DEAR HARRIETTE: I am a good student who studies hard and works to get good grades. I have recently been going through a lot in my personal life. It is affecting how much time and effort I put into my work. I failed an exam last week; it was the first exam I have ever failed, and I’m not sure if I should tell my parents. Part of me wants to keep it a secret because I know how disappointed they would be, but another part is telling me I should be honest with my parents. What do you think I should do? -- Worried Student, Philadelphia
DEAR WORRIED STUDENT: Keeping secrets is generally not a good idea, especially from your parents. It is their job to support you as you navigate your life and your academic journey. Clueing them in on your difficulties now may turn out to be a big help. They may be able to see ways in which you can rebalance your schedule -- or even just serve as a shoulder to cry on.
Additionally, you should speak to your teacher to find out what makeup work you can do. Ask if you can retake the exam. Sometimes this is possible. You must also evaluate your personal life to see what needs attention and what requires change. There should be a mental health counselor at school who can help you work through your difficulties and determine the best next steps.
DEAR HARRIETTE: I am a new mother of a baby boy. I wouldn’t consider myself an anxious or nervous parent, but I am struggling with the thought of leaving my child with a baby sitter or nanny. I know I need to start thinking about finding someone to watch my child, because I haven’t been able to have a social life and go out. I’m not sure how to approach the situation. Should I discuss it with my husband, my parents, a therapist, or someone else? Are there any baby steps I can start doing now to get me ready for when I leave my son for a few hours one night? -- Nervous New Mother, Washington, D.C.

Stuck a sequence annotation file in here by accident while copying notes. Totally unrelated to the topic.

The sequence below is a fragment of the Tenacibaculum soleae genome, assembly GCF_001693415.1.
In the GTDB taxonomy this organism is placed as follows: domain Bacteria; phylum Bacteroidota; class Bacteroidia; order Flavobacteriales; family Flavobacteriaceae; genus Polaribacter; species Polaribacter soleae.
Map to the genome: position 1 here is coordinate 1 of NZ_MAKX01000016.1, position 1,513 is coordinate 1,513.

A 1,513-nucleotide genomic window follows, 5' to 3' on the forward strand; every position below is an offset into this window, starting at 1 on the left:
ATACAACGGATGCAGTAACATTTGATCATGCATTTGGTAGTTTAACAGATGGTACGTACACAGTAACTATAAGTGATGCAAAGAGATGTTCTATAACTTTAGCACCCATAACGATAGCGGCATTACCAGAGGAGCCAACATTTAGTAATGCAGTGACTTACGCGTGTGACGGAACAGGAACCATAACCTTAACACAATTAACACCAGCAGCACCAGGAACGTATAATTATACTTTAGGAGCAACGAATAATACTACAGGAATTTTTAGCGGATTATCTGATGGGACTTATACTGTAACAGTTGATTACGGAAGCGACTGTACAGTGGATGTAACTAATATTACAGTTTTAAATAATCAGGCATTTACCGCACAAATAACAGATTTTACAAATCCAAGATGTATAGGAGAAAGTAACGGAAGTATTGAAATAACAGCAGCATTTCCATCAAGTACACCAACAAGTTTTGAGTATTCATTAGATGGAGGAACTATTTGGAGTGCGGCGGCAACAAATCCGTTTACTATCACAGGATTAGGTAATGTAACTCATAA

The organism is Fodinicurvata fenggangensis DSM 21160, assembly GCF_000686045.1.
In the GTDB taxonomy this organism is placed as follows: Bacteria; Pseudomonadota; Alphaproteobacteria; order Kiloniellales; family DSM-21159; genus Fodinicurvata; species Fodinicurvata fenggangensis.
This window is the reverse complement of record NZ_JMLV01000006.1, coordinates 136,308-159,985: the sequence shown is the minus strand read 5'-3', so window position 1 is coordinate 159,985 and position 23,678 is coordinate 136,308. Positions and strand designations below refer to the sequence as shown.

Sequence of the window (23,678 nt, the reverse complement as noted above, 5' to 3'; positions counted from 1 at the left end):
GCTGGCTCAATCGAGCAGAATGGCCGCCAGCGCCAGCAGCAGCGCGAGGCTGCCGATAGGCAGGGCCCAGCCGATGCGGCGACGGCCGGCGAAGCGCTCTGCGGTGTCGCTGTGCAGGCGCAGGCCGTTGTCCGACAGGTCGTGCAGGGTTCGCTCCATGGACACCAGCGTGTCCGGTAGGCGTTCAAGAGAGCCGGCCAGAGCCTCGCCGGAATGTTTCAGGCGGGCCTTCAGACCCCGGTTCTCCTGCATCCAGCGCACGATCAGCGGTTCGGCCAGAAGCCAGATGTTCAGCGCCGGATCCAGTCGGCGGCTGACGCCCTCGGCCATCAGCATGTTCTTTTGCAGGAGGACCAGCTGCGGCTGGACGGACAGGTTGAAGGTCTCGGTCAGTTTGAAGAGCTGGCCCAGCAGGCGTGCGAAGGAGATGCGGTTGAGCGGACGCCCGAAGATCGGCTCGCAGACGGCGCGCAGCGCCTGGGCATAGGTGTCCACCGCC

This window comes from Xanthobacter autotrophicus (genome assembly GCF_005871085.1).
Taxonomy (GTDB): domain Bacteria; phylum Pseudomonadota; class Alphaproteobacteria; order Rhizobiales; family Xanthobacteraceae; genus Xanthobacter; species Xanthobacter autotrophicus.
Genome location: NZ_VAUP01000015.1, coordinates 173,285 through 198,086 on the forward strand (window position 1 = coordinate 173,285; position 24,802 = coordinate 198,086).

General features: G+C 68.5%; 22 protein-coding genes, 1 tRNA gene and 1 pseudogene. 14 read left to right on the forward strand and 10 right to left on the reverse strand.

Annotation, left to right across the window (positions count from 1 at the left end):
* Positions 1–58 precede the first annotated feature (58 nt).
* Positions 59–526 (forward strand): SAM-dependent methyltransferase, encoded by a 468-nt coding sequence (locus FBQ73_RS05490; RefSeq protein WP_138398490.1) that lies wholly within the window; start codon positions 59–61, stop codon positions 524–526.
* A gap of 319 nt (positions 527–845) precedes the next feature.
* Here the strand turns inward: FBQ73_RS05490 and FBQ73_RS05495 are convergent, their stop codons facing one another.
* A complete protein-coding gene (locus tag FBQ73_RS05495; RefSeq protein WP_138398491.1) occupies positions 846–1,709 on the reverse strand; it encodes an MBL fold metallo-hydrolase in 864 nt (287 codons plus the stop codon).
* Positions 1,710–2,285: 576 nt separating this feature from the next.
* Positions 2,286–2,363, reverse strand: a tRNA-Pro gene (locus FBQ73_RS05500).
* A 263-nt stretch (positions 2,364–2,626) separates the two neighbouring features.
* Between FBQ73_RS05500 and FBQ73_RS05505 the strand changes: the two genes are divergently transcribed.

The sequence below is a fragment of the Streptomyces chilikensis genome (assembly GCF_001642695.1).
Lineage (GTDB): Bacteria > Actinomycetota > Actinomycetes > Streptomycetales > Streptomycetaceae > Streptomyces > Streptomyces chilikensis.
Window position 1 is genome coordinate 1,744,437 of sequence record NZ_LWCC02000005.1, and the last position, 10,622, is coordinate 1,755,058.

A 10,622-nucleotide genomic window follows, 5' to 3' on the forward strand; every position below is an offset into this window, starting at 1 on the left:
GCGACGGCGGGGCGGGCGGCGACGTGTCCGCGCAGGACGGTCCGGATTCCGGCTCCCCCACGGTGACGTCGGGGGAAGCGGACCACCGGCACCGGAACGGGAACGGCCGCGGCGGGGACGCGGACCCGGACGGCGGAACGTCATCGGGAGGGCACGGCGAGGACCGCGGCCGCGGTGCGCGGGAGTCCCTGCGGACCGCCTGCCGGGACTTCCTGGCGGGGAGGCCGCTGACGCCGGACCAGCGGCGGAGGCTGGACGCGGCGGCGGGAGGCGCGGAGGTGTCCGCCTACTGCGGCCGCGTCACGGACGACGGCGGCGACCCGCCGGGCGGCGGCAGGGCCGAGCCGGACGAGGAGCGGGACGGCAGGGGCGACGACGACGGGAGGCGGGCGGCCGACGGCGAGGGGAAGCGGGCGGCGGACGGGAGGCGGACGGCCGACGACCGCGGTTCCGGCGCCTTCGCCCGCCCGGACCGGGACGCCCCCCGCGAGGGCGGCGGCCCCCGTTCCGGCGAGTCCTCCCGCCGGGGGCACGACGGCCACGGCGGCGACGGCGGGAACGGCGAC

DEAR NERVOUS NEW MOTHER: Talk to your husband about your concerns as well as your desire to balance being a mom with having some fun. Check in with him to see how he feels about a baby sitter or nanny. Think about the people in your life whom you trust. Do you know anyone who might be good to watch your baby? If not, ask friends for referrals. You can also go to an agency that is insured, which may help you feel less nervous.
In the beginning, it can be nerve-wracking to leave your baby with anyone. Feel free to check in regularly while you are away -- at first. Consider installing a nanny cam so that you can see what is happening at home when you are away. There are ways to be safe and free at the same time.
(Harriette Cole is a lifestylist and founder of DREAMLEAPERS, an initiative to help people access and activate their dreams. You can send questions to firstname.lastname@example.org or c/o Andrews McMeel Syndication, 1130 Walnut St., Kansas City, MO 64106.)